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4.0 out of 5 stars Sharon seeks her roots Oct. 7 2002
Format:Mass Market Paperback
When Sharon McCone's father dies, he leaves a request that Sharon be the one to go through his papers. When she does, she finds some shocking information about her past which plunges her into anger and disbelief and causes her to search for answers to questions she didn't know she needed to ask. Sharon has always known that she is part Shoshone Indian and her investigation brings her face to face with her Native American relatives. Greed, prejudice and corruption are all uncovered as Sharon seeks out her identity. Her lover Hy is at her side, as always, but the McCones oppose her quest. This book marks an interesting twist in the long-running Sharon McCone series, but watching Sharon try to solve her own mystery is not as intriguing as watching her solve other people's. Still, this is an important book for Marcia Muller fans.
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5.0 out of 5 stars Listen to the Silence July 8 2002
Format:Mass Market Paperback
"Listen to the Silence" is the 21st Sharon McCone novel by Marcia Muller. I think that this novel is one of the best, if not the very best, of this long-running series. While cleaning her father's attic after his death, she finds papers which document that she was adopted by the McCones. She decides to look for her birth parents and her investigation takes her from Montana to Boise, Idaho to Modoc County in northern California. Someone doesn't want her to find out the truth, and Sharon finds her life is in danger as she gets closer to the truth. This novel is fast-paced and the mystery of her birth parents keeps the reader turning the pages. This novel by this wonderful author is highly recommended.
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5.0 out of 5 stars A Fresh Side to Sharon McCone Dec 12 2001
By Edna H
Format:Mass Market Paperback
Sharon McCone doesn't just look like a Shoshone. She is one. Throughout this highly successful mystery series, Marcia Muller has run this continuing tread of her private detective possessing the appearance of a Shoshone ancestor. In Listen to the Silence, Muller reveals why. Sharon's father dies, and she discovers in his papers a truth that had been hidden from her all of her life. Seeking more of this truth, Sharon travels to the Shoshone reservation. There, she encounters deeply buried secrets and homicides that need to be solved. This book is my favorite McCone novel. I enjoyed the socio-cultural aspects of the mystery and as well as the plot. Muller's dialog is always first-rate. Listen to the Silence is a fine mystery novel by a terrific mystery author.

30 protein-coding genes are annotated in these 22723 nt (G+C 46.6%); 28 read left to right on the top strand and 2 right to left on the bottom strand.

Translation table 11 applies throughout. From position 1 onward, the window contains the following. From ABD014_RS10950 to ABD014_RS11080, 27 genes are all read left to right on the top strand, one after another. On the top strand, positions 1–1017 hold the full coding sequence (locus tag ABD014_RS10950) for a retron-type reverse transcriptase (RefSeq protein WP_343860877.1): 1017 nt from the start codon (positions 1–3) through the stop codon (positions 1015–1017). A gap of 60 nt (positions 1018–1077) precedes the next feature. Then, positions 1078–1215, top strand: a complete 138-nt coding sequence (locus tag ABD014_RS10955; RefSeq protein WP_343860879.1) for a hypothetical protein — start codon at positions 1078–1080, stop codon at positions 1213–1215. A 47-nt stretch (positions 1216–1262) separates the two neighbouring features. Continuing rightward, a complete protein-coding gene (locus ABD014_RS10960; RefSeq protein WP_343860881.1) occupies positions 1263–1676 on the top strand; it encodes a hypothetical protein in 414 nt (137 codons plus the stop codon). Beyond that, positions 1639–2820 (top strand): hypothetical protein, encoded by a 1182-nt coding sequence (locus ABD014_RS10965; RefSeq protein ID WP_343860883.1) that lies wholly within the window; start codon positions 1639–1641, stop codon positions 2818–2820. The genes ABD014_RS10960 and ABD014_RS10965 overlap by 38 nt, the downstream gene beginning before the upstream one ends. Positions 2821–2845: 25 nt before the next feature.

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4.0 out of 5 stars A new life for Sharon McCone Sept. 15 2001
Format:Mass Market Paperback
Sharon always knew that she was part Shoshone, growing up. She took a funny pride in realizing how much she looked like her Shoshone great-grandmother rather than the rest of the siblings in the McCone clan. That pride is seen in a whole new light when her father's death raises questions about her birth. Her exploration of the mystery takes her into the past, looking for the secrets of her heritage.
Yet another well-written renewal for the Sharon McCone series. Muller is perhaps better than any other writer at letting her character really evolve. I look forward to the books that will follow the material here.
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5.0 out of 5 stars The Marvelous Evolution of Sharon McCone June 27 2001
Format:Mass Market Paperback
Being a mystery writer whose first book is in its initial release, I have been fascinated by Marcia Muller's work and her evolving Sharon McCone character since I first began reading this series nearly two decades ago. Over the course of nearly two dozen books, Muller has allowed Sharon McCone to grow up and mature from a quasi-counter-culture twentysomething woman working as a PI for a nonprofit San Francisco legal clinic into the fortysomething owner of her own private investigation agency. Muller has pulled off this transformation more convincingly than I have seen in the works of any other mystery author.
In LISTEN TO THE SILENCE, Muller adds fresh twists to McCone's background. Upon the death of her father, McCone discovers why she is the only child in her family who appears to be Shoshone. The reason is simple and obvious. She was adopted by the McCones and her birth family's roots rest on a Native American reservation. McCone's discovery of her adoption launches her on one of her most fascinating investigations. I found this book engrossing, and I was once more amazed at how Marcia Muller manages to add new facets to one of the classic characters in contemporary mystery fiction. I recommend this book highly.
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Most recent customer reviews
5.0 out of 5 stars One of Marcia's best
I just finished reading this book and it was great. I was hooked by the 3rd page. Sharon found out she was adopted after her father dies and she sets out to find out who she really... Read more
Published on Jan. 30 2001
5.0 out of 5 stars Rez Lite
For a while, I was reminded of Yvette Melanson's true story "Looking for Lost Bird" and maybe that's where Marcia Muller got her inspiration for this fork in the Sharon McCone... Read more
Published on Jan. 17 2001 by TundraVision
5.0 out of 5 stars Tracing Native American heritage through lies
Private Detective Sharon McCone takes herself as a client when she learns she's adopted and determines to track down her birth family. Read more
Published on Nov. 11 2000 by booksforabuck
5.0 out of 5 stars LIES, LIES, ALL LIES
Sharon McCone has battled lies throughout her career as a private investigator. Her success in overcoming them has made her the most sought after sleuth in California. Read more
Published on Oct. 12 2000 by Bonita L. Davis
5.0 out of 5 stars A Thought-Provoking Novel About What a Family Is
This distinguished series has been a favorite of mine for many years, but I found this novel to be the most rewarding to me. Read more
Published on Aug. 23 2000 by Donald Mitchell
5.0 out of 5 stars A must read for McCone fans.
When Sharon McCone's father dies, he directs her to sort out his personal papers and effects. While doing this, she discovers her own adoption papers. Read more
Published on Aug. 4 2000 by Moe811